Having seen a mixture of shows hitting the stage in recent months, from the eccentric hilarity of Spamalot to the real events of Made in Dagenham, the audience at The Core found themselves treated to a step back in time to the more traditional toe-tapping style of show as Solihull Theatre Company presented David Heneker's Half A Sixpence.
The story, based on H.G Wells' book Kipps, tells the tale of Arthur Kipps, an apprentice draper who comes into a fortune but who does not find happiness in it's wake. Kipps was played with energy and conviction by Chris Johnstone; he was barely off the stage and credit must go to his stamina in delivering the role throughout without missing a beat. His first love interest, Ann Pornick, who he in turn woos, loses, then finally marries after a few of the usual mishaps along the way, was played with sure footed feistiness by Lizzie Stainton. This was her first principal role and she portrayed the character with the assuredness of a more seasoned lead actress. The audience was suitably entertained by their duet Half A Sixpence in particular.
Ann's rival for Kipps's love, Helen Walsingham, was played with authority by Meghan Doheney, another principal debut which was worthy of a more experienced performer. Meghan and Lizzie acted as excellent foils to each other as they both in turn gained the romantic attention of Kipps; the haughtiness of the former balanced well by the down to earth nature of the latter.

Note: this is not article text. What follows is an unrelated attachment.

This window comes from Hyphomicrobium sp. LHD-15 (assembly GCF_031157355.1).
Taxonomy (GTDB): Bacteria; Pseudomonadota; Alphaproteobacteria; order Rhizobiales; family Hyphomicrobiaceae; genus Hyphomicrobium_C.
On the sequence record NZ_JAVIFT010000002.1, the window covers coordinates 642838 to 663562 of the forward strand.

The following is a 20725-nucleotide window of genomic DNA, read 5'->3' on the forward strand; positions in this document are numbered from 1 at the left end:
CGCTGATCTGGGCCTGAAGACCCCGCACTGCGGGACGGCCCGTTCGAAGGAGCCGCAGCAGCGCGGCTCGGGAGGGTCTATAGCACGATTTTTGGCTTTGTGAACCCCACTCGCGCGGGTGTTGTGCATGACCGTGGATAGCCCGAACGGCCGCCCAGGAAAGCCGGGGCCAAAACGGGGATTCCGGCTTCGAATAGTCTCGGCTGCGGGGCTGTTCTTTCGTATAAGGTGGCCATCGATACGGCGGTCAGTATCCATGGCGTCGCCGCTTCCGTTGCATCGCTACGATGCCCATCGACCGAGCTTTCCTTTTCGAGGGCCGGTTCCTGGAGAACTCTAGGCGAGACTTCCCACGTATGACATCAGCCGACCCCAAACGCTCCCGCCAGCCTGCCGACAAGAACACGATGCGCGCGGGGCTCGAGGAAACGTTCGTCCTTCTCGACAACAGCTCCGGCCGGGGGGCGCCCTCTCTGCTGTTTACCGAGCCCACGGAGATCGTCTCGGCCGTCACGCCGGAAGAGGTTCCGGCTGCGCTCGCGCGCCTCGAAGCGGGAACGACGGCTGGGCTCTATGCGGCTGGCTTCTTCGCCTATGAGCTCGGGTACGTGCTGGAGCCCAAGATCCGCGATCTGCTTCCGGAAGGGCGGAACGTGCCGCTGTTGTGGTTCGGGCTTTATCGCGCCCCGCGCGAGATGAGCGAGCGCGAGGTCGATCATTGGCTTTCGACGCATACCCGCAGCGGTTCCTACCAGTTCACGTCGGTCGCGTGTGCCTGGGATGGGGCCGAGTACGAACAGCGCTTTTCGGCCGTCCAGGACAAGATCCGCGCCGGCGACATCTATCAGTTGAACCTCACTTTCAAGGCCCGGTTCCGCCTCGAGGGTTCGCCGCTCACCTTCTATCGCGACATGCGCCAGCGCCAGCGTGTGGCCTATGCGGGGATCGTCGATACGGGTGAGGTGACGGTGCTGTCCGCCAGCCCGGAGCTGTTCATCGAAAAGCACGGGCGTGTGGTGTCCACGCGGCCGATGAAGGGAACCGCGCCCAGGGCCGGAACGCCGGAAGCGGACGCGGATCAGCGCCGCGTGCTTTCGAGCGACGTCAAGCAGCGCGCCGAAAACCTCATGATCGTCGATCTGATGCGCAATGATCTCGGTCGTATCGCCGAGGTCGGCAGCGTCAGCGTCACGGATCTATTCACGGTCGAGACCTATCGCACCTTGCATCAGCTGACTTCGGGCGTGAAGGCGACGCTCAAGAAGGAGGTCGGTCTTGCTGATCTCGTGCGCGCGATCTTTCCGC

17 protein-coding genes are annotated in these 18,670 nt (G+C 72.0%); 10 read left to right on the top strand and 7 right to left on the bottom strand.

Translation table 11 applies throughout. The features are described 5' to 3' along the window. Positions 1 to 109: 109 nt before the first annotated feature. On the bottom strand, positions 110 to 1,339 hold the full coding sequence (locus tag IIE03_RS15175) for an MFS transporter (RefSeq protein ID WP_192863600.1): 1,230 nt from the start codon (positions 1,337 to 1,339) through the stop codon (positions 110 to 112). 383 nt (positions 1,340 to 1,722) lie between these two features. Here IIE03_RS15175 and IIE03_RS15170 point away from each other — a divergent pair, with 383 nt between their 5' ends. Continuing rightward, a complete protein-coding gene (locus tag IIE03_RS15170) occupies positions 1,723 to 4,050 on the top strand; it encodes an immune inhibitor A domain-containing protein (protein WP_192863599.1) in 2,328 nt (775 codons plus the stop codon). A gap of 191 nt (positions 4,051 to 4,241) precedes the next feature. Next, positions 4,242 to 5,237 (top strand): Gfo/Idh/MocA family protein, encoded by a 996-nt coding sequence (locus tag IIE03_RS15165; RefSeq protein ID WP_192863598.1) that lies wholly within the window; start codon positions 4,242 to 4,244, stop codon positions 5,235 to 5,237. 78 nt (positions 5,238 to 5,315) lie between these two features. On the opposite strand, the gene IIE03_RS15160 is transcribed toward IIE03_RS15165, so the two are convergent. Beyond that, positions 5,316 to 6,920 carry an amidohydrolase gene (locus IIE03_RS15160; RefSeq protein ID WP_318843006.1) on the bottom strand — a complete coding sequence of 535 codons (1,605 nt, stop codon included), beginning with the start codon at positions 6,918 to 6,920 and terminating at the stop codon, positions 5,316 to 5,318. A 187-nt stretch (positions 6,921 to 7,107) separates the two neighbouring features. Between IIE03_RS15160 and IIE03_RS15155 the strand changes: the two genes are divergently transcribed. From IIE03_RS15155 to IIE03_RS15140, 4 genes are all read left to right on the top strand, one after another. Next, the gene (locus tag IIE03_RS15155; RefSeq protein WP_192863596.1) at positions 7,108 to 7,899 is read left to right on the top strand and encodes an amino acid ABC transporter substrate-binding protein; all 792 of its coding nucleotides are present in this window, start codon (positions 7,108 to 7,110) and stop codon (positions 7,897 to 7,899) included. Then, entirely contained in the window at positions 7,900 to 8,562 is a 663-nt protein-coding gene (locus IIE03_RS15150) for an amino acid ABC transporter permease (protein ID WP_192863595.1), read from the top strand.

There was some delightful chemistry between all the employees in Mr Shalford's Emporium; Sid Pornick (played by James 'O' Grady), Buggins (played by Stuart Harrison) and Pearce (played by Jake Blue Reeve-Yates) were a very tight knit group and delivered some pleasing harmonies in All In The Cause Of Economy. Equally the girls in the shop, Flo Bates (played by Charley Branson), Kate (played by Jo Murphy) Emma (played by Sarah Murphy) and Victoria (played by Hannah Gray) gave sure footed performances throughout.
In every show there is always a role which has the chance to steal the show and Chitterlow, played by Dan Gough, was the whisky swilling burglar on this occasion. His portrayal as the inebriated actor looking for a break who happens to appear in the shop where Kipps works riding a bicycle brought many laughs from the audience, and his duet with Kipps The One Who's Run Away was very assured.
Other roles which supported the principal cast well and which are worthy of a mention include Pauline Dyer's portrayal as the battleaxe mother of Helen, Mrs Walsingham, and Katherine Allen's excellent portrayal of the unbearable Mrs Botting.
The ensemble was well drilled and disciplined under the expert baton of Stephen Perrins; their numbers were energetic with good diction and some superb harmonies. The Old Military Canal'and the well known Flash Bang Wallop particularly stood out.
The costumes and set were fresh and colourful and added to the overall spectacle.
Credit must go to the whole production team of Terry Wheddon (Director), Stephen Perrins (Musical Director) and Pauline Elliker (Choreographer) for a slick and sure footed show.
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